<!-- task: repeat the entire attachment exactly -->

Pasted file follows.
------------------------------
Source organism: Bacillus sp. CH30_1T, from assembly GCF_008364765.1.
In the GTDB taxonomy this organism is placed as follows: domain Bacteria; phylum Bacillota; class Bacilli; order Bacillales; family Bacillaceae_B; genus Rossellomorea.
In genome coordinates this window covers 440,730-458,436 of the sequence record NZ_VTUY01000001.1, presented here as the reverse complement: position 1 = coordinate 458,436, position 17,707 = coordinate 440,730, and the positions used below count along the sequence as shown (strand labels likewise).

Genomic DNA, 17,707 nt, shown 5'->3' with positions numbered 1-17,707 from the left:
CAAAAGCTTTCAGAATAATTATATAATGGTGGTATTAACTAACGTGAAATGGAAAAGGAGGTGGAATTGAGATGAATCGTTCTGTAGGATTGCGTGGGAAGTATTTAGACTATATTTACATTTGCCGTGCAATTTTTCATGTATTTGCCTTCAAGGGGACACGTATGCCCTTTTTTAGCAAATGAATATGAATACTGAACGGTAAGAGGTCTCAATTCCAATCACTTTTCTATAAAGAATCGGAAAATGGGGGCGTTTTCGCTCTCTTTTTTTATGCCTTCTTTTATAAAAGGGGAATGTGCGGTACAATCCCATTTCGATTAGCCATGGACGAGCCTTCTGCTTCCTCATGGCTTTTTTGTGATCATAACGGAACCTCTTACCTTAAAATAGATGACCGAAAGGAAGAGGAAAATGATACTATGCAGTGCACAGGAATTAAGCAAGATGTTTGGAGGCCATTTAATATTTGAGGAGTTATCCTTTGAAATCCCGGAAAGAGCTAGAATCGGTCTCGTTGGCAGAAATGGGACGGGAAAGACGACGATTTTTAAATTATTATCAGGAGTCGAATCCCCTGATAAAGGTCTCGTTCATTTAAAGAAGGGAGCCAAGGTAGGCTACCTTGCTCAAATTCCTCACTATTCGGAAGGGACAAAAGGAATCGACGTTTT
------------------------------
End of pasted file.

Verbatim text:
Source organism: Bacillus sp. CH30_1T, from assembly GCF_008364765.1.
In the GTDB taxonomy this organism is placed as follows: domain Bacteria; phylum Bacillota; class Bacilli; order Bacillales; family Bacillaceae_B; genus Rossellomorea.
In genome coordinates this window covers 440,730-458,436 of the sequence record NZ_VTUY01000001.1, presented here as the reverse complement: position 1 = coordinate 458,436, position 17,707 = coordinate 440,730, and the positions used below count along the sequence as shown (strand labels likewise).

Genomic DNA, 17,707 nt, shown 5'->3' with positions numbered 1-17,707 from the left:
CAAAAGCTTTCAGAATAATTATATAATGGTGGTATTAACTAACGTGAAATGGAAAAGGAGGTGGAATTGAGATGAATCGTTCTGTAGGATTGCGTGGGAAGTATTTAGACTATATTTACATTTGCCGTGCAATTTTTCATGTATTTGCCTTCAAGGGGACACGTATGCCCTTTTTTAGCAAATGAATATGAATACTGAACGGTAAGAGGTCTCAATTCCAATCACTTTTCTATAAAGAATCGGAAAATGGGGGCGTTTTCGCTCTCTTTTTTTATGCCTTCTTTTATAAAAGGGGAATGTGCGGTACAATCCCATTTCGATTAGCCATGGACGAGCCTTCTGCTTCCTCATGGCTTTTTTGTGATCATAACGGAACCTCTTACCTTAAAATAGATGACCGAAAGGAAGAGGAAAATGATACTATGCAGTGCACAGGAATTAAGCAAGATGTTTGGAGGCCATTTAATATTTGAGGAGTTATCCTTTGAAATCCCGGAAAGAGCTAGAATCGGTCTCGTTGGCAGAAATGGGACGGGAAAGACGACGATTTTTAAATTATTATCAGGAGTCGAATCCCCTGATAAAGGTCTCGTTCATTTAAAGAAGGGAGCCAAGGTAGGCTACCTTGCTCAAATTCCTCACTATTCGGAAGGGACAAAAGGAATCGACGTTTT